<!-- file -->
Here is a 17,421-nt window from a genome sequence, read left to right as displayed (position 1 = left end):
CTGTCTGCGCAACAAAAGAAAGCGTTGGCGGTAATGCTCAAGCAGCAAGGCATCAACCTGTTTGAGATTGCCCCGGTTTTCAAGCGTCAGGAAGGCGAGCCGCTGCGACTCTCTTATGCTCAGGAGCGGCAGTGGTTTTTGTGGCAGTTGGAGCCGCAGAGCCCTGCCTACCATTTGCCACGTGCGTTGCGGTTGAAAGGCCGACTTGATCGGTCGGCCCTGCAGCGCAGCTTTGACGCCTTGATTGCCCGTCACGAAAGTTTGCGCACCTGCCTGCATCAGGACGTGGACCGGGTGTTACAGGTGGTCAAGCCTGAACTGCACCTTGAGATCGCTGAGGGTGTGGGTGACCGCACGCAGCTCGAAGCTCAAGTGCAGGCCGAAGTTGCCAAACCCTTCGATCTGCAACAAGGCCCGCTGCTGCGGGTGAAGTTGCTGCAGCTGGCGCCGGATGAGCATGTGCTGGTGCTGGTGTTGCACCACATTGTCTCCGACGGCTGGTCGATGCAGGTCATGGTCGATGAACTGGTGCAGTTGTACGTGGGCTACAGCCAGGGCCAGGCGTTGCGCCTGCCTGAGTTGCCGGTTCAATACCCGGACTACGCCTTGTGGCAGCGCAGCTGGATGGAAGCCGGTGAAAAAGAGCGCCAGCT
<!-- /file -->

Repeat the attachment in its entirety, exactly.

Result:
Here is a 17,421-nt window from a genome sequence, read left to right as displayed (position 1 = left end):
CTGTCTGCGCAACAAAAGAAAGCGTTGGCGGTAATGCTCAAGCAGCAAGGCATCAACCTGTTTGAGATTGCCCCGGTTTTCAAGCGTCAGGAAGGCGAGCCGCTGCGACTCTCTTATGCTCAGGAGCGGCAGTGGTTTTTGTGGCAGTTGGAGCCGCAGAGCCCTGCCTACCATTTGCCACGTGCGTTGCGGTTGAAAGGCCGACTTGATCGGTCGGCCCTGCAGCGCAGCTTTGACGCCTTGATTGCCCGTCACGAAAGTTTGCGCACCTGCCTGCATCAGGACGTGGACCGGGTGTTACAGGTGGTCAAGCCTGAACTGCACCTTGAGATCGCTGAGGGTGTGGGTGACCGCACGCAGCTCGAAGCTCAAGTGCAGGCCGAAGTTGCCAAACCCTTCGATCTGCAACAAGGCCCGCTGCTGCGGGTGAAGTTGCTGCAGCTGGCGCCGGATGAGCATGTGCTGGTGCTGGTGTTGCACCACATTGTCTCCGACGGCTGGTCGATGCAGGTCATGGTCGATGAACTGGTGCAGTTGTACGTGGGCTACAGCCAGGGCCAGGCGTTGCGCCTGCCTGAGTTGCCGGTTCAATACCCGGACTACGCCTTGTGGCAGCGCAGCTGGATGGAAGCCGGTGAAAAAGAGCGCCAGCT